The body of a kayaker who had been missing for more than a week was recovered on Monday.
“The body of kayaker Jamie Lynn Gray was located and recovered late this afternoon, about 1.5 miles downstream from where she was last seen,” Lawrence Messina, communications director for the DNR and the W.Va. Department of Military Affairs, said in an email Monday evening.
“The family has been notified,” Messina added. “Further information is expected Tuesday.”
Gray, 41, of Hacker Valley, W.Va., had been missing since her kayak overturned February 9
The recovery came a day after a large search and recovery operation was launched on the Middle Fork River.
“Aided by ropes and cables, personnel were able to re-enter the stretch of the Middle Fork below Audra State Park for the first time Sunday after rain and weather created hazardous conditions at the scene,” Messina wrote Sunday night.
“Some 83 rescue personnel from multiple entities took part Sunday,” Messina said. “The searchers cleared debris and deployed an underwater camera as part of their efforts.”
Sunday’s search centered on the area where Gray was last seen by members of her kayaking group.
“At around 1:53 p.m. [on Feb. 9] while about one half-mile below Audra State Park, Gray’s kayak capsized and she was swept downstream,” Messina said in a previous email. “A short distance from where she capsized, Gray was swept under a large rock in the river and never resurfaced. Members of her group attempted to reach where she was last seen, but were unsuccessful.”
The experienced group of about 10 kayakers were boating down river from Audra State Park, toward where the Middle Fork meets the Tygart River. Gray’s kayak and life jacket were recovered downriver.
The river, which was closed over the weekend as crews searched for Gray, reopened Sunday, Feb. 16.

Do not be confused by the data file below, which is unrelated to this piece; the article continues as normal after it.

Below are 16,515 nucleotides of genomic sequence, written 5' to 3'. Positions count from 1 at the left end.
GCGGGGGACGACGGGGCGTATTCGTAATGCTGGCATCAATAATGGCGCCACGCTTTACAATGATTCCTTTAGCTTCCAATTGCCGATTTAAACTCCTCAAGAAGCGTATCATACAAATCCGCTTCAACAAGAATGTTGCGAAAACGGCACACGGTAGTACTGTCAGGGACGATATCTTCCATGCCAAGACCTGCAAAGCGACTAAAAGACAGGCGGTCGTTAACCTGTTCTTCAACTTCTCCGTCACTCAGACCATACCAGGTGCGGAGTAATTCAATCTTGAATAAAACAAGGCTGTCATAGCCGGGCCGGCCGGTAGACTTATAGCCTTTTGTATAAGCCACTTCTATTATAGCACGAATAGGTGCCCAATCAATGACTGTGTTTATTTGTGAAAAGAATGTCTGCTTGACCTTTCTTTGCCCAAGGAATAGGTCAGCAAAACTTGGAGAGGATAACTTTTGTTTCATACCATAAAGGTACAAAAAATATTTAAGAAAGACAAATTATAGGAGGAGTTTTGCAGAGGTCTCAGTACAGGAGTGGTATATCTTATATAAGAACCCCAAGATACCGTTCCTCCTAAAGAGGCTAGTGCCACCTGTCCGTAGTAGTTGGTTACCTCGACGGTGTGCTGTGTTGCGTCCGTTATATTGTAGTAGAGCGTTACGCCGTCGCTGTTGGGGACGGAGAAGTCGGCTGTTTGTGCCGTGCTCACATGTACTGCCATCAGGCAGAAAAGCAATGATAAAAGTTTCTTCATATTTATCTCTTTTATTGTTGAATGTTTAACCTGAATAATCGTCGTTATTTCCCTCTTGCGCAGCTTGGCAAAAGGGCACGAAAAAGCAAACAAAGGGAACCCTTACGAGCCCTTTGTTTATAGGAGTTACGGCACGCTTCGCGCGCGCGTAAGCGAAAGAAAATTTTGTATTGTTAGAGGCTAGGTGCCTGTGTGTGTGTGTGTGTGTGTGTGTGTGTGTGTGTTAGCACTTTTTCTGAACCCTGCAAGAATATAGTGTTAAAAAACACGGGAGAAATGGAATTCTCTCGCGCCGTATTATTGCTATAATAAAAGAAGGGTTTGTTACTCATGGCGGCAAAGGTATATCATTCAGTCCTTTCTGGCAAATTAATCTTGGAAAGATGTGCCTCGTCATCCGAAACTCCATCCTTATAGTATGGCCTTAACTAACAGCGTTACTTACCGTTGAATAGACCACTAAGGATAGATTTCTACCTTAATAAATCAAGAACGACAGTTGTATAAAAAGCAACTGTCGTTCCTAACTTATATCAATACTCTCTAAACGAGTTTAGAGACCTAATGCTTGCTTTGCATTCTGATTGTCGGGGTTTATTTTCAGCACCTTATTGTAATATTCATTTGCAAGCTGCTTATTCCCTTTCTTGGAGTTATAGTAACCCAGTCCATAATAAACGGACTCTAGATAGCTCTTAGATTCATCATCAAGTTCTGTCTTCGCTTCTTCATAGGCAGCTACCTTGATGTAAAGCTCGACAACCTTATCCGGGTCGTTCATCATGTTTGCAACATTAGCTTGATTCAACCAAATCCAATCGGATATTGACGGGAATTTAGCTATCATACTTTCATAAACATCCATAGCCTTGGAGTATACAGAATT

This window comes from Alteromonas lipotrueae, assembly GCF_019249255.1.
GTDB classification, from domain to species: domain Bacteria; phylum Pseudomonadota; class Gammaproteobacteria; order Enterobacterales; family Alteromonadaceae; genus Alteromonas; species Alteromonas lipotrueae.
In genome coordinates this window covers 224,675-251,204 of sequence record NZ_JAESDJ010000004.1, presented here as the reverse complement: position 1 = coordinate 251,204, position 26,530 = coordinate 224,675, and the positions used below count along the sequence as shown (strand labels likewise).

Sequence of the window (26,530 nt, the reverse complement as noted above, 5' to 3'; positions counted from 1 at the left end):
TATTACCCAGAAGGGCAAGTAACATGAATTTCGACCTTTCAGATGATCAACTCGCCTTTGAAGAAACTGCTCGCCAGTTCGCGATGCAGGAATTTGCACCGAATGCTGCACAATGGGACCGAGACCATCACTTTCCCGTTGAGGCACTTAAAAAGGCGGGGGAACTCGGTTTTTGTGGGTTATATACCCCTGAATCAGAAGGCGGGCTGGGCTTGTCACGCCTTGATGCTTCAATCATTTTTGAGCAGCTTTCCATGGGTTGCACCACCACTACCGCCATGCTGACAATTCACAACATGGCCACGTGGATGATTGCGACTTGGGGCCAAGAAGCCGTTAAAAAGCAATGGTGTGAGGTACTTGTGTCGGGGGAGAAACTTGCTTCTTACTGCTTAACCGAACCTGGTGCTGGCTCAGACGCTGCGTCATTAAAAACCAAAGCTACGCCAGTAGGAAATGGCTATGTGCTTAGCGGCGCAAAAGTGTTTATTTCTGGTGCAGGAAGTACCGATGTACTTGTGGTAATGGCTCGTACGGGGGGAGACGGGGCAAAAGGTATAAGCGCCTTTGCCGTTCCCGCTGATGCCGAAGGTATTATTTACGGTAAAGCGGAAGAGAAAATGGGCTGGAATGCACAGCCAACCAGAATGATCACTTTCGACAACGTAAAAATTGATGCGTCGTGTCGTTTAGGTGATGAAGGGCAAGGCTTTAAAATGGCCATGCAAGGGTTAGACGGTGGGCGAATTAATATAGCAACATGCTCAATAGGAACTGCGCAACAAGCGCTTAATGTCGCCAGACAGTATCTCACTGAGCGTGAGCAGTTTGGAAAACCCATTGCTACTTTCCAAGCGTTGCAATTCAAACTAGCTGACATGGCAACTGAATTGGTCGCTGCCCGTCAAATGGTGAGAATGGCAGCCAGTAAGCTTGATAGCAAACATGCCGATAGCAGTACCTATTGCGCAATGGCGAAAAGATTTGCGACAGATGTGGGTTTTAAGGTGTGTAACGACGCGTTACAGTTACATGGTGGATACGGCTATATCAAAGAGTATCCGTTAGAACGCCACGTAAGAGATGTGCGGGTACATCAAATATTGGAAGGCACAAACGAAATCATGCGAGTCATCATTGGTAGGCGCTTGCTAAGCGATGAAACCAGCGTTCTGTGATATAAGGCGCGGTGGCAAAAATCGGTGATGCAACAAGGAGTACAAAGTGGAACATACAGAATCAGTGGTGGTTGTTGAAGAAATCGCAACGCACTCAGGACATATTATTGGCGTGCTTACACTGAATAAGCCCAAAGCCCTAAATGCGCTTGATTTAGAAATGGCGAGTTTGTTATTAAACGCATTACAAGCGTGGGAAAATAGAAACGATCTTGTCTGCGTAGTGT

Sunday’s large operation followed a week of on-and-off search efforts that were hampered by rain, snow and high water.
In the hours after Gray was reported missing on Feb. 9, search and rescue crews cut a path through rugged terrain to reach the area where Gray was last seen, but were unable to locate her.
The following day, “DNR Police, State Police and other personnel trained in water rescue and recovery returned to the area,” Messina said. “Over the course of that day, they encountered worsening weather including heavy rains that caused the river levels to rise. Conditions in that stretch of the Middle Fork became too dangerous for rescue personnel, while shoreline searches were also conducted.”
According to U.S. Geological Survey data, the river gauge at Audra registered about 4.3 feet at the time of the accident. While that is higher than normal, it is within the American Whitewater recommended flow range of 3.2-6.0 feet for that section of the Middle Fork River, which includes Class III and IV rapids, or intermediate to advanced.
By Tuesday, Feb. 11, the river level had risen to nearly 9 feet, according to Messina, which prevented personnel from entering the water.
“The W.Va. Division of Forestry and the Marion and Monongalia County offices of Emergency Services have offered assistance including multiple drone aircraft and pilots to search the area and downstream from where the incident occurred,” Messina added.